Crete  

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"Several names are used for this civilization, “Aegean” being the most inclusive. It is frequently called “Minoan,” after its most famous king and most brilliant age, though strictly speaking the term is anachronistic if used before 1500 b.c. At present there seems to be a tendency to apply “Cretan” or “Minoan” to that aspect of the civilization which definitely belongs to the island of Crete, “Helladic” to that of the mainland, and “Cycladic” to that of the islands. " --Gardner's Art Through the Ages (1926) by Helen Gardner

 In Greek mythology, the Minotaur was a creature that was half-man and half bull. It dwelt in the Labyrinth, which was an elaborate maze constructed by King Minos of Crete and designed by the architect Daedalus to hold the Minotaur. The Minotaur was eventually killed by Theseus. Illustration: The Minotaur (1885) by George Frederic Watts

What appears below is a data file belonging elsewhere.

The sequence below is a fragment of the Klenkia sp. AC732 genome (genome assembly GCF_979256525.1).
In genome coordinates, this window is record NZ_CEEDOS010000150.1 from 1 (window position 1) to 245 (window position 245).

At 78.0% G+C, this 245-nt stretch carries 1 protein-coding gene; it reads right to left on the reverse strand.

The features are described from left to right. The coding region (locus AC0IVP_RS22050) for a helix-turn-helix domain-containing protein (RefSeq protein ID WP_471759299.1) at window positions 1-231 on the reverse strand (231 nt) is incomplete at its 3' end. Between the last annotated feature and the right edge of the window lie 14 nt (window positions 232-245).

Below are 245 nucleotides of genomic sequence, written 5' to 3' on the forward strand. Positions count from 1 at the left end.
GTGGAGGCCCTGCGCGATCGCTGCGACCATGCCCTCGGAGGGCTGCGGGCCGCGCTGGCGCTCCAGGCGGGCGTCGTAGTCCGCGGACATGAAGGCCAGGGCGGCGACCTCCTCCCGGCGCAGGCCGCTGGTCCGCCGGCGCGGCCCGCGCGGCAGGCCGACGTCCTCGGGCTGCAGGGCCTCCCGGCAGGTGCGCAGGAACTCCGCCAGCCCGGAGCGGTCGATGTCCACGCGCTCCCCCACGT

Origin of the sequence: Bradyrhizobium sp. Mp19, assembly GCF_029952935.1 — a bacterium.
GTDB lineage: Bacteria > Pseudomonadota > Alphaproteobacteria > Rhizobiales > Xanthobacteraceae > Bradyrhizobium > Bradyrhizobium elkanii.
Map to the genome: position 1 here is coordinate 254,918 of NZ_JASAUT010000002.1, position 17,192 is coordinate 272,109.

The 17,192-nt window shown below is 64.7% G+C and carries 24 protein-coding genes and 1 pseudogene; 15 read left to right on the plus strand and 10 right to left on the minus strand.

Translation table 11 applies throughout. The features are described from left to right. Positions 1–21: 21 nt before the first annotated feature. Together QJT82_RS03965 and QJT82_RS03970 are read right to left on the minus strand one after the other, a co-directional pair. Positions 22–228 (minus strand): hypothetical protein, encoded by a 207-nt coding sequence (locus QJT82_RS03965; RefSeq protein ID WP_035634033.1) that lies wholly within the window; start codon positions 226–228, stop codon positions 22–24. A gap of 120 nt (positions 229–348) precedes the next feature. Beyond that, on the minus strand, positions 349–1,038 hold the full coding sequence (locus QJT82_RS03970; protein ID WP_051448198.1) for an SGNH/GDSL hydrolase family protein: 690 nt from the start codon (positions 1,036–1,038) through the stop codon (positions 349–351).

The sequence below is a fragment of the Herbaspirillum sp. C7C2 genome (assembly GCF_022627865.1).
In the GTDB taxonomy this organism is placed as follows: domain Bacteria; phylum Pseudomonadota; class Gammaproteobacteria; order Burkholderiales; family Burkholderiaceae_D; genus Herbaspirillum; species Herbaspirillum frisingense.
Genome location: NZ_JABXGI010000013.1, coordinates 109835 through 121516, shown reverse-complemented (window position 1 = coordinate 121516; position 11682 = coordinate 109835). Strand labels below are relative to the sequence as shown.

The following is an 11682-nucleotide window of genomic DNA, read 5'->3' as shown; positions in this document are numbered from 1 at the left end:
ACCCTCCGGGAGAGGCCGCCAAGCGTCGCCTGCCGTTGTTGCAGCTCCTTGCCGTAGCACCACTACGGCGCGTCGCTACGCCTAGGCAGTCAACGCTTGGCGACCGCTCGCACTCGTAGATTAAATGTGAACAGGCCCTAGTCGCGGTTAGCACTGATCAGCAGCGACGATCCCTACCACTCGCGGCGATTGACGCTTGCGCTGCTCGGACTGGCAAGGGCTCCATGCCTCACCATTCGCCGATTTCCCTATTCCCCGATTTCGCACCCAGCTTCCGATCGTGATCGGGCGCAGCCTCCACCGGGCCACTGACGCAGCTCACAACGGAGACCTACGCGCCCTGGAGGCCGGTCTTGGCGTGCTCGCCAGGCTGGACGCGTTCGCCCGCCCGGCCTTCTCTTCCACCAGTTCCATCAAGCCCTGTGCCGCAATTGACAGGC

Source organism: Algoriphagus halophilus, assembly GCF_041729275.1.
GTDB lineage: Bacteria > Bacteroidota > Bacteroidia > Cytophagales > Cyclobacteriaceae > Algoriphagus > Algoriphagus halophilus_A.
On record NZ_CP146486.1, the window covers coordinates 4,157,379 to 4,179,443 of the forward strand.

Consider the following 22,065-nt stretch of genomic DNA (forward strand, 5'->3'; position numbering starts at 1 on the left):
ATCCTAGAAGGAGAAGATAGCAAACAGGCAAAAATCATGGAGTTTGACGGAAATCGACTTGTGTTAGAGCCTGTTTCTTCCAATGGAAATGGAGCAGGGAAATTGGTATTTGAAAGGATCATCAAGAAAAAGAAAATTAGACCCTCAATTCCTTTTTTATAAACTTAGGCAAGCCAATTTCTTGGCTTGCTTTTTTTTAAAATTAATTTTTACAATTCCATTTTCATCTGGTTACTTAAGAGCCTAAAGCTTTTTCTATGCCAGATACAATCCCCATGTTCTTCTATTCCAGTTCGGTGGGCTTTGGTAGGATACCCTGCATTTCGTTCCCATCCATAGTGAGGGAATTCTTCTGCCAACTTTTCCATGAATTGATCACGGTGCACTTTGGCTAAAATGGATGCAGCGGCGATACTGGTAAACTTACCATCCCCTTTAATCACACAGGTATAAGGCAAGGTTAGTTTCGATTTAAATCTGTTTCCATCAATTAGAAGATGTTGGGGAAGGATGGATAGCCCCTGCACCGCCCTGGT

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In Greek mythology, the Minotaur was a creature that was half-man and half bull. It dwelt in the Labyrinth, which was an elaborate maze constructed by King Minos of Crete and designed by the architect Daedalus to hold the Minotaur. The Minotaur was eventually killed by Theseus.
Illustration: The Minotaur (1885) by George Frederic Watts

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Crete is the largest and most populous of the Greek islands, the fifth-largest island in the Mediterranean Sea, and one of the thirteen administrative regions of Greece. It forms a significant part of the economy and cultural heritage of Greece while retaining its own local cultural traits (such as its own poetry, and music). Crete was the centre of the Minoan civilization, the earliest civilization in Europe, comprising the first palaces in Europe.

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Unless indicated otherwise, the text in this article is either based on Wikipedia article "Crete" or another language Wikipedia page thereof used under the terms of the GNU Free Documentation License; or on research by Jahsonic and friends. See Art and Popular Culture's copyright notice.

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